The performs created the characters and their quests and the setting. What happened next was improvisational magic. There was instruction in improvisational theatre technique, costume and making pure fantasy feel real. One concept that stood out for me was the “yes and” training of improv actors, as explained to me by my son.
When enacting their real life social roles many men get caught up in power plays. They want to determine who gets to play which part in business deals and during play time. In LARP improvisational role playing a player may declare that they are a wizard and is casting a spell to turn you into a newt. If you respond that it is you who are the wizard and wizards only know how to change people into salamanders, the narrative starts to fall apart. If you respond, “I see that you are a great wizard, well so am I and I will turn you into a salamander before you can cause me to become a newt,” the game goes on.
It goes on even better if there is less “yes, but” talk and more “yes and.”
The prop of choice that my son’s group used were foam swards. The swards were not symbols of violence, but rather of power. The power to do good and evil. LARP participants get the chance to enact many different parts and get a feel for the world view of the wicked as well as the wise. They learn how being a supportive cast member is as noble as playing the lead.
The story lines developed were creative, varied and wild. Stories could include monsters and heroes from faery tales, science fiction and history all in the same play. To play this well called for empathy across a diverse spectrum.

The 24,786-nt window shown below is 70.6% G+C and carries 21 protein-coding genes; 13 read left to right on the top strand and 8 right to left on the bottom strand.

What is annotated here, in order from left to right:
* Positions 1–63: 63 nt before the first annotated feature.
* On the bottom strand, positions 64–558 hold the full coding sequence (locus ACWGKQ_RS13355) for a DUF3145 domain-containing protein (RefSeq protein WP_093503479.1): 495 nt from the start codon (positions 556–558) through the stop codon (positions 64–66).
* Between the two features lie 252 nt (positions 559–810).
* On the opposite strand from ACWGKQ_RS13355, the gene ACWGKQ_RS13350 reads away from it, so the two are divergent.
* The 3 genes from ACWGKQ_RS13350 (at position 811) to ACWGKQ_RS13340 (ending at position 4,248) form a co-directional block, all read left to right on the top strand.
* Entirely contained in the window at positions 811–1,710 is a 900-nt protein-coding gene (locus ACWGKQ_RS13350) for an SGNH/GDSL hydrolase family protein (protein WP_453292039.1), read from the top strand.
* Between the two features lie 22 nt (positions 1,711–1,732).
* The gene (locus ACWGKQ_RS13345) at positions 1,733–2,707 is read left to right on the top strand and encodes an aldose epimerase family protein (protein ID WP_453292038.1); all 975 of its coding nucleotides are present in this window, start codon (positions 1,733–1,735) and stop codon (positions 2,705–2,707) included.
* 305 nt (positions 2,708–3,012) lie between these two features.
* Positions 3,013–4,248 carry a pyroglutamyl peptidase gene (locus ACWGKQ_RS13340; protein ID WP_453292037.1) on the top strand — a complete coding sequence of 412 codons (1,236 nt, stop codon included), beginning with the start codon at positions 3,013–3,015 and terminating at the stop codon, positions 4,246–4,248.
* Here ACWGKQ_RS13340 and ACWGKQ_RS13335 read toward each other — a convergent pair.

My son told me, he particularly enjoyed plays that went on for days, where he got to go to sleep in reality, as a fictional character and wake up the same way. I often thought this to be a better metaphor than, “walking in another man’s shoes,” towards understanding them. If you want to get to know somebody better imagine what is like for them when they go to sleep and when they wake up.
The leadership of the organization that taught my son how to LARP, told him and some of his LARPing friends, that they were getting out of the business and were interested in letting them run things. This kept my son going. When this organization didn’t play nice and turned leadership over to others, my son and friends decided to start their own non-profit LARP mentoring organization and compete. They won this real life challenge, as the founding organization dissolved and gave their large collection of costumes to my Son’s group free, because they wouldn’t be using them anymore.
My son went on to get quite an education in running a not for profit agency. The not making a profit part was easy. Making pay roll was another matter.
My son is no longer directing this endeavor, but it still exists. The “Wayfinder Experience,” as the agency is called, is still bringing the magic of LARP, to those who are not ready to give up on pretending to be somebody else.
I love the name. It speaks to life as not being about getting to where you want to be, but in the going there. In LARP, as in life, my son learned that you can be anybody you want to be, but you can’t be everybody you want to be and you can’t be anybody all by yourself.